A Sikh man was kidnapped from the Paktia province in Eastern Afghanistan four days ago, confirmed the Afghan Sikh community living in the United States.
The man identified as Nidhan Singh from Tsamkani district in the Paktia province and was employed as a Gurusewak (helper) at the local Gurudwara.
After his abduction, the Afghan Sikh community living in the United States has again urged the Government of India to help in the resettlement of the Sikhs living in Afghanistan .
They have appealed to India to make special arrangements under Vande Bharat Mission for over 600 Sikhs.
"I have spoken to Sikh Member of Parliament Narinder Singh and he confirmed that officials in the Afghan Government have promised to help and find Nidhan," Paramjit Singh Bedi, Chairman of the Afghan Sikh community in New Jersey told ANI.
"Narinder Singh has also reached out to the Taliban leaders and has been assured that all efforts will be made to ensure his release," Mr Bedi further said.
Mr Bedi and other community members will send written appeals to former diplomat and Union Civil Aviation Minister Hardeep Singh Puri, the External Affairs Minister S Jaishankar and the Indian envoy to the United States Taranjit Singh Sandhu.
Worried for the lives of the Sikh minorities living in Kabul, Jalalabad and Ghazni, the Sikh community, has been constantly seeking support from India.
Encouraged by the steps taken in the past by the Indian government, leaders of the Afghan Sikh community leaders have made several appeals to India to accommodate the Sikhs and Hindus from Afghanistan and grant them legal entry with long term residency multiple entry visa.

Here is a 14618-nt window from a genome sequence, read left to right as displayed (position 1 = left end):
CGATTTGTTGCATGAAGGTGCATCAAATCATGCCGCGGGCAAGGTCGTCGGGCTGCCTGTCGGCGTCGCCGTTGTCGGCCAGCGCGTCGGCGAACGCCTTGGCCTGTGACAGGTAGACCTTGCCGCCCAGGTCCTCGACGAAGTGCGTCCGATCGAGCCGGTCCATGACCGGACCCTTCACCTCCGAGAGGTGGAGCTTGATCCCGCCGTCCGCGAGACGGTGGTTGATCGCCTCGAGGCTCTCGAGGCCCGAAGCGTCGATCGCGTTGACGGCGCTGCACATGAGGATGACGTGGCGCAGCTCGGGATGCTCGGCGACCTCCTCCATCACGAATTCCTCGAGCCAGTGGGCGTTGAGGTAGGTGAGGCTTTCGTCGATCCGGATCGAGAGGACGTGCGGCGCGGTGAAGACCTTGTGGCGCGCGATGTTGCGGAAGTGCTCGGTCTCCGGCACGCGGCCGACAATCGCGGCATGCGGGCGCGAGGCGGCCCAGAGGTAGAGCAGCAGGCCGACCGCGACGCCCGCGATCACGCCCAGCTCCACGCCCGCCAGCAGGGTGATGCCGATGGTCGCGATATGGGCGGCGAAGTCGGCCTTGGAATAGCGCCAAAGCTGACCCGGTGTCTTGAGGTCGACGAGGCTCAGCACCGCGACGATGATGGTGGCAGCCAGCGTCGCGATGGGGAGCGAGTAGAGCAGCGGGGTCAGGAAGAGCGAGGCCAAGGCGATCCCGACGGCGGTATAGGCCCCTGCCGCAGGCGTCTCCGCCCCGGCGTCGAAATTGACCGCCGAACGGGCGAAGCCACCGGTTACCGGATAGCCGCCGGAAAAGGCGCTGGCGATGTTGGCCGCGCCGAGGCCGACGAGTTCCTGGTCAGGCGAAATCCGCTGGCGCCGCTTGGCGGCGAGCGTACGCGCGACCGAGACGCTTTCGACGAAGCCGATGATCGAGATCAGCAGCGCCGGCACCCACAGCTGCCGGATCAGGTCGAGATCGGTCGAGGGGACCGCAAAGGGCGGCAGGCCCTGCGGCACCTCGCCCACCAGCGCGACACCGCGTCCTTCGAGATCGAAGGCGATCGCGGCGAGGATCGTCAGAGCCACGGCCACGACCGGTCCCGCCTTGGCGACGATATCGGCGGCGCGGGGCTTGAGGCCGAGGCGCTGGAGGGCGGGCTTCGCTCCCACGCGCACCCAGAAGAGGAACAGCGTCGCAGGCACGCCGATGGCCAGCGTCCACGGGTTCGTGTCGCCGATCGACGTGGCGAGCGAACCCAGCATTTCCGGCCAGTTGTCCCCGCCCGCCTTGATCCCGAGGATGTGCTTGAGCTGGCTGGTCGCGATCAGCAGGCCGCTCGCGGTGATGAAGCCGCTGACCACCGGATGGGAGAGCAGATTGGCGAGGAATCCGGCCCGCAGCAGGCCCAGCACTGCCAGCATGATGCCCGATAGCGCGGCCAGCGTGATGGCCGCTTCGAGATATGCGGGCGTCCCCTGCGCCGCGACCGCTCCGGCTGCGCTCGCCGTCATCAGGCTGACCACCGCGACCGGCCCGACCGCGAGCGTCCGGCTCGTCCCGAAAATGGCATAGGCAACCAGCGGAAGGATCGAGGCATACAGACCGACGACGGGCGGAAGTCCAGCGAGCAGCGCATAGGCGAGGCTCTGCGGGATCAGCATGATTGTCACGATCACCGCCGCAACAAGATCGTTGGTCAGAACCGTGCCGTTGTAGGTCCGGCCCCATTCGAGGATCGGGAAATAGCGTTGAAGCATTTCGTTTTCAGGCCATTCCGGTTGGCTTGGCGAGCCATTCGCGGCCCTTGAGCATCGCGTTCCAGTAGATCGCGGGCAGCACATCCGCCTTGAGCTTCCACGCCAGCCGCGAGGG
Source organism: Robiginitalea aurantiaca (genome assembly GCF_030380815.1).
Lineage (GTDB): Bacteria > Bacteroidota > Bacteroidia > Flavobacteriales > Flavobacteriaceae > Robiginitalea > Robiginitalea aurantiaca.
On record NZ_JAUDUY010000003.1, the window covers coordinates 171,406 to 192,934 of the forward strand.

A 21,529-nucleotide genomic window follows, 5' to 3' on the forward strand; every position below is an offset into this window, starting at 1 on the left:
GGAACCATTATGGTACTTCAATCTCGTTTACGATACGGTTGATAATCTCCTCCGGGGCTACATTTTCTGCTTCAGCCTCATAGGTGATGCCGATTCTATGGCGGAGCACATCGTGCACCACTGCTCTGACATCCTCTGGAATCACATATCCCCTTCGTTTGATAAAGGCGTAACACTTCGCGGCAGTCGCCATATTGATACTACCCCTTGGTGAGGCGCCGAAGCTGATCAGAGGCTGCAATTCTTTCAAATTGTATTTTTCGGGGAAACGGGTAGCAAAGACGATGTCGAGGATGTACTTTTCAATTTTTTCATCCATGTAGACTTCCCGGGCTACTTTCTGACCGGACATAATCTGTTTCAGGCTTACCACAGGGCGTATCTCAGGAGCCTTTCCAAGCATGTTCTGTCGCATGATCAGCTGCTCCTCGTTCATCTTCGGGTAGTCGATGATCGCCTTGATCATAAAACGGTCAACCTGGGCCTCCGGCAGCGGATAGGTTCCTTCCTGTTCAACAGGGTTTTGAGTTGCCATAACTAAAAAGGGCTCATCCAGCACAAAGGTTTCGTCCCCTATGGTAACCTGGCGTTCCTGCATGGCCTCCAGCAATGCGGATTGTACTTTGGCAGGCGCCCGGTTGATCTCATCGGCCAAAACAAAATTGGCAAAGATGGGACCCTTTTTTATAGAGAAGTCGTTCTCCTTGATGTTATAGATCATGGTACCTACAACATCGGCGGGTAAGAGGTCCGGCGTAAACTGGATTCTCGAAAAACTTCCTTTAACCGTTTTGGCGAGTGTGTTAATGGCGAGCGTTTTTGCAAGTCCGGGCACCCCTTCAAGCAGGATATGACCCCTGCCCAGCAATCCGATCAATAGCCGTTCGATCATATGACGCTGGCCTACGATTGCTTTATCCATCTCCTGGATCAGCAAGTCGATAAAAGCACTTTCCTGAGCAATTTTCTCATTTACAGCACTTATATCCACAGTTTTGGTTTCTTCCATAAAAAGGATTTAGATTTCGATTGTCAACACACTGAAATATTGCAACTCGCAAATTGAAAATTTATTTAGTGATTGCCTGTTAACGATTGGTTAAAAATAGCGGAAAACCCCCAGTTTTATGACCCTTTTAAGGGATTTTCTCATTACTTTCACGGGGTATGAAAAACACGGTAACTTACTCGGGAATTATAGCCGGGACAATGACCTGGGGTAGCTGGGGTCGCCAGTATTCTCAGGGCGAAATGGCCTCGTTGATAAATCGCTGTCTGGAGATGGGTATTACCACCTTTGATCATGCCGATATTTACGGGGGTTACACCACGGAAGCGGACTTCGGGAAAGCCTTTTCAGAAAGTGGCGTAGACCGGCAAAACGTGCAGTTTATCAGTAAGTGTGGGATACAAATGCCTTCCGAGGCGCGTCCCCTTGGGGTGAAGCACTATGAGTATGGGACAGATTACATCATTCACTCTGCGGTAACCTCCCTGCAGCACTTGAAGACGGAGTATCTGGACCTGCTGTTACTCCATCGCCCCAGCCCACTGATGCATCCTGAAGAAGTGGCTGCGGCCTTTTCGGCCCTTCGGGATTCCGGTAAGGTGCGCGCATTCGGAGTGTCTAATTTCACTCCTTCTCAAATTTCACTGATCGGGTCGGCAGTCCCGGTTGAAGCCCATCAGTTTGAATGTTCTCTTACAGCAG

The community leaders living in the United States said it is imperative to alleviate the dire situation of religious minorities in Afghanistan who look to India as the only safe haven in the region.
In May, expressing concerns over the safety and security of religious minorities in Afghanistan, twenty-six US Congressmen urged Secretary of State, Mike Pompeo, to take all available steps to facilitate the "safe and expeditious relocation" of members of the Sikh and Hindu communities trapped in the war-hit country.
In the letter dated May 4, Congressman John Garamendi, co-chair of Sikh Caucus, and twenty-five others stated that the Sikh community continues to be under "grave" threat from Islamic State terrorist attacks directed at Sikhs.
Once a thriving community of nearly 250,000 people, the Sikh and Hindu community in Afghanistan has endured years of discrimination and violence from extremists, and the community is now estimated to comprise fewer than 100 families across the country, the letter said.